Image courtesy of Yanguang Lan (on Unsplash)
It’s almost painful to imagine how many people visit Queensland and don’t see much more than high-rise lined beach strips, luxury resorts and theme parks. There’s so much more to see and do.
Known as Australia’s ‘Sunshine State’, the weather isn’t the only aspect of Queensland that lends itself to exploring the outdoors. With thousands of kilometres of coastline, hundreds of rivers, more islands than you could ever count, mountain ranges and tropical rainforests, the place is a veritable smorgasbord of outdoor adventure.
With so many options available telling you about them all could be a full-time job, but here are X of the best ones to help you get that Queensland bucket list started.
Canyoning at Behana Gorge (Cairns)
Image courtesy of Andrew, on flickr
Lots of people visit Behana Gorge for its 6.4-kilometre (return) hike to one of far north Queensland’s best swimming holes. Although the swimming hole is only accessible to the public by foot, this tranquil spot can still get quite busy with tourists at times.
To get away from the crowds and really experience Behana gorge, take a half-day guided canyoning tour. You can still take the hike to get there but if you think the canyoning will be enough physical activity for one day, the guides have access to drive you all the way. Then you’ll abseil, cliff jump, rockslide, swim and snorkel your way down the gorge, taking in spectacular waterfalls surrounded by lush tropical rainforest.
You’ll have the canyon conquered by lunchtime, so thankfully the guides will sort out your lunch for you. While you wait, you’ll have some free time for a swim at a gorgeous, secluded swimming hole, before being transferred back to Cairns.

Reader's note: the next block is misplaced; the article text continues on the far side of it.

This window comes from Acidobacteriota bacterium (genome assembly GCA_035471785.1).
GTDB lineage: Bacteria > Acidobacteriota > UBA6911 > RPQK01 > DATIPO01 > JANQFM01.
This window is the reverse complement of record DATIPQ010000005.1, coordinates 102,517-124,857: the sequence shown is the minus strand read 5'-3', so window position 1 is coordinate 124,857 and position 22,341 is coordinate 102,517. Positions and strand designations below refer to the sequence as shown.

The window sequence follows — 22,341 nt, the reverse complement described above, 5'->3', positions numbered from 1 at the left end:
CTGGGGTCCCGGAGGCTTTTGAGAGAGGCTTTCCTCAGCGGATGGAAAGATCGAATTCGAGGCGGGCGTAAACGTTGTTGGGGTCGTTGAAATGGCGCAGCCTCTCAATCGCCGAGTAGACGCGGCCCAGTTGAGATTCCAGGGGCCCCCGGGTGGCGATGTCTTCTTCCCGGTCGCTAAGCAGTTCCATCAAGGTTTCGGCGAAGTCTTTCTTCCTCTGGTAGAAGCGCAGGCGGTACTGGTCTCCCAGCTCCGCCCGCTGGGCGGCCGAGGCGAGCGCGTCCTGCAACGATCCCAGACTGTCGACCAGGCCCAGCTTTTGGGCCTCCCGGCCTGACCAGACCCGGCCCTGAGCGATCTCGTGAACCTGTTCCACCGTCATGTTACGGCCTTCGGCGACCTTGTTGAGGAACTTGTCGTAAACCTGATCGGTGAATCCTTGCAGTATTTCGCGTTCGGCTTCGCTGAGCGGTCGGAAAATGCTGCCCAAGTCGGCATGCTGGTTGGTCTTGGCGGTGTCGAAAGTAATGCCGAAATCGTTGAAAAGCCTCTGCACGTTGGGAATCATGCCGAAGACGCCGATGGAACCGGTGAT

Need to know
Bookings can be made online via Adrenaline.
Behana Canyoning runs tours all year round (weather dependent). Lunch and refreshments will be provided at the end of your canyoning adventure. The price includes transfers from Cairns, all gear required, and individual instruction from a qualified guide. The minimum age for participants is 8 and the maximum weight for participants is 125kgs. You’ll need a reasonable level of fitness and some swimming ability.
Getting to Queensland
There are obviously many options for your journey to Queensland, but the quickest way is flying. Being Australia’s second-largest state, it’s not surprising there two major international airports – in Cairns and Brisbane – but internal flights can take you to just about any part of Queensland from many of the country’s other capitals. If flying internationally, don’t forget your Australian visa (or working holiday visa, which you’ll probably need if you want to have enough time to take in all these adventures). If you’re planning to hire a car from elsewhere in Australia and road-trip your way through Queensland, keep in mind that a week would be rushing it… It’s seriously big.
Hike the summit of Mount Barney for sunrise (Gold Coast)
Image courtesy of Pat Meehan
There are few things more special than taking in a sunrise from a beautiful mountain peak. If you’re up for a challenging two-day hike, Mount Barney (about an hour and a half from the Gold Coast) is where you should be headed. The journey is as incredible as the destination, with dense forests and all kinds of unique birdlife. You’ll camp not too far from the summit and make your final climb in the wee hours (you didn’t want the weight of that bottle of red in your backpack anyway) to experience sunset with views to Lamington National Park, Mount Maroon and Mount Lindsay, and the valleys of the Northern Rivers.